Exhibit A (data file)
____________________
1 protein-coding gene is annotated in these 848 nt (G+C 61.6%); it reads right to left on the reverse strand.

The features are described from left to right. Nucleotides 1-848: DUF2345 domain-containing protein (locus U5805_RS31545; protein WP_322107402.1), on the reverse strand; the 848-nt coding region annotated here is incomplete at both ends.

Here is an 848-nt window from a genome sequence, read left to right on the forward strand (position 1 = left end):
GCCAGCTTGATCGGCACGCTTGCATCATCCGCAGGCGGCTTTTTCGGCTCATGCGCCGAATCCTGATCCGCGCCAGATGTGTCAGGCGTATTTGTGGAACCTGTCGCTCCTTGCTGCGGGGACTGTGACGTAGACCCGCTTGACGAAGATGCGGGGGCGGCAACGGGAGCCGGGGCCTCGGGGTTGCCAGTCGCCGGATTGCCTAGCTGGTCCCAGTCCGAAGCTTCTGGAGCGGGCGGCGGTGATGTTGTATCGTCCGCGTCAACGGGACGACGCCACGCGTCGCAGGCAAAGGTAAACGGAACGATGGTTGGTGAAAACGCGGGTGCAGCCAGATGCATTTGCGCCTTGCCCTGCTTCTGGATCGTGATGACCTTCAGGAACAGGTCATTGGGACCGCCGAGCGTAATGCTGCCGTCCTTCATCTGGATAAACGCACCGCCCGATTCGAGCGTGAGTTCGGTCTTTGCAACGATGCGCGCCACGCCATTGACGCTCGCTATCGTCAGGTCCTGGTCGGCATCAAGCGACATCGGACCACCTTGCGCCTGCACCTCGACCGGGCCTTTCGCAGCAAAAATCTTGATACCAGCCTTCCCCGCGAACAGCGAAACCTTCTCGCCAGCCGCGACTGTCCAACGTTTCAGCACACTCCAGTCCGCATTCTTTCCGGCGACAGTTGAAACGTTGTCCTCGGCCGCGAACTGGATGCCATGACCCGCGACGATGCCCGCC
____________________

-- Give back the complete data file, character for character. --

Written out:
1 protein-coding gene is annotated in these 848 nt (G+C 61.6%); it reads right to left on the reverse strand.

The features are described from left to right. Nucleotides 1-848: DUF2345 domain-containing protein (locus U5805_RS31545; protein WP_322107402.1), on the reverse strand; the 848-nt coding region annotated here is incomplete at both ends.

Here is an 848-nt window from a genome sequence, read left to right on the forward strand (position 1 = left end):
GCCAGCTTGATCGGCACGCTTGCATCATCCGCAGGCGGCTTTTTCGGCTCATGCGCCGAATCCTGATCCGCGCCAGATGTGTCAGGCGTATTTGTGGAACCTGTCGCTCCTTGCTGCGGGGACTGTGACGTAGACCCGCTTGACGAAGATGCGGGGGCGGCAACGGGAGCCGGGGCCTCGGGGTTGCCAGTCGCCGGATTGCCTAGCTGGTCCCAGTCCGAAGCTTCTGGAGCGGGCGGCGGTGATGTTGTATCGTCCGCGTCAACGGGACGACGCCACGCGTCGCAGGCAAAGGTAAACGGAACGATGGTTGGTGAAAACGCGGGTGCAGCCAGATGCATTTGCGCCTTGCCCTGCTTCTGGATCGTGATGACCTTCAGGAACAGGTCATTGGGACCGCCGAGCGTAATGCTGCCGTCCTTCATCTGGATAAACGCACCGCCCGATTCGAGCGTGAGTTCGGTCTTTGCAACGATGCGCGCCACGCCATTGACGCTCGCTATCGTCAGGTCCTGGTCGGCATCAAGCGACATCGGACCACCTTGCGCCTGCACCTCGACCGGGCCTTTCGCAGCAAAAATCTTGATACCAGCCTTCCCCGCGAACAGCGAAACCTTCTCGCCAGCCGCGACTGTCCAACGTTTCAGCACACTCCAGTCCGCATTCTTTCCGGCGACAGTTGAAACGTTGTCCTCGGCCGCGAACTGGATGCCATGACCCGCGACGATGCCCGCC